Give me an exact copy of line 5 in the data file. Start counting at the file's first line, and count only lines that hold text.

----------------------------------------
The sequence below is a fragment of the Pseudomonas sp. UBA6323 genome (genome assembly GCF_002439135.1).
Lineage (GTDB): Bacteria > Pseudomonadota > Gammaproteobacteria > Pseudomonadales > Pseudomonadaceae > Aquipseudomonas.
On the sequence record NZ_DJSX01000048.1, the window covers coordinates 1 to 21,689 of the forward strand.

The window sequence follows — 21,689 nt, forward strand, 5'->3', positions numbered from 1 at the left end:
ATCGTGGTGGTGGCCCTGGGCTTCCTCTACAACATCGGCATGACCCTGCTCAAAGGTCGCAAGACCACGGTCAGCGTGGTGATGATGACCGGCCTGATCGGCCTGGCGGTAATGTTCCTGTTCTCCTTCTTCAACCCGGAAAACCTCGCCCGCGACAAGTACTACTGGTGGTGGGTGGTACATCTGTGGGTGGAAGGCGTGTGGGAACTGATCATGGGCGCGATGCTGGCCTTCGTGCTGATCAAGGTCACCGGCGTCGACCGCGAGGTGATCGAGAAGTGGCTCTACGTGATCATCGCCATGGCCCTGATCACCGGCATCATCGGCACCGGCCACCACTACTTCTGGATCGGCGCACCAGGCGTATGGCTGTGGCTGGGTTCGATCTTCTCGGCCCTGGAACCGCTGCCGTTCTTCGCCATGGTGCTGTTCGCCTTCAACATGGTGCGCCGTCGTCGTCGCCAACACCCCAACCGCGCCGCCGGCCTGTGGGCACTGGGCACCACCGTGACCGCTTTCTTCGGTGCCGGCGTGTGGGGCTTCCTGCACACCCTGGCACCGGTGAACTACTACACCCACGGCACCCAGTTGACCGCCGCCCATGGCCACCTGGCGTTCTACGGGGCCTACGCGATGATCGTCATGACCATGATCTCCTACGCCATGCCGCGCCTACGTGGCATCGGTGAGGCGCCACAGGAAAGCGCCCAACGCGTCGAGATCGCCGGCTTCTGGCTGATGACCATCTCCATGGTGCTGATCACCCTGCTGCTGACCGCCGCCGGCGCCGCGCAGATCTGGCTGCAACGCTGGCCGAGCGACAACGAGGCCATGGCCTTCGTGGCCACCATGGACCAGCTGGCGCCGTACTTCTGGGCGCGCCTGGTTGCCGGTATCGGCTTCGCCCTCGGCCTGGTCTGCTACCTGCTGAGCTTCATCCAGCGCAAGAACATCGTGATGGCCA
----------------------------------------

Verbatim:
ATCGTGGTGGTGGCCCTGGGCTTCCTCTACAACATCGGCATGACCCTGCTCAAAGGTCGCAAGACCACGGTCAGCGTGGTGATGATGACCGGCCTGATCGGCCTGGCGGTAATGTTCCTGTTCTCCTTCTTCAACCCGGAAAACCTCGCCCGCGACAAGTACTACTGGTGGTGGGTGGTACATCTGTGGGTGGAAGGCGTGTGGGAACTGATCATGGGCGCGATGCTGGCCTTCGTGCTGATCAAGGTCACCGGCGTCGACCGCGAGGTGATCGAGAAGTGGCTCTACGTGATCATCGCCATGGCCCTGATCACCGGCATCATCGGCACCGGCCACCACTACTTCTGGATCGGCGCACCAGGCGTATGGCTGTGGCTGGGTTCGATCTTCTCGGCCCTGGAACCGCTGCCGTTCTTCGCCATGGTGCTGTTCGCCTTCAACATGGTGCGCCGTCGTCGTCGCCAACACCCCAACCGCGCCGCCGGCCTGTGGGCACTGGGCACCACCGTGACCGCTTTCTTCGGTGCCGGCGTGTGGGGCTTCCTGCACACCCTGGCACCGGTGAACTACTACACCCACGGCACCCAGTTGACCGCCGCCCATGGCCACCTGGCGTTCTACGGGGCCTACGCGATGATCGTCATGACCATGATCTCCTACGCCATGCCGCGCCTACGTGGCATCGGTGAGGCGCCACAGGAAAGCGCCCAACGCGTCGAGATCGCCGGCTTCTGGCTGATGACCATCTCCATGGTGCTGATCACCCTGCTGCTGACCGCCGCCGGCGCCGCGCAGATCTGGCTGCAACGCTGGCCGAGCGACAACGAGGCCATGGCCTTCGTGGCCACCATGGACCAGCTGGCGCCGTACTTCTGGGCGCGCCTGGTTGCCGGTATCGGCTTCGCCCTCGGCCTGGTCTGCTACCTGCTGAGCTTCATCCAGCGCAAGAACATCGTGATGGCCA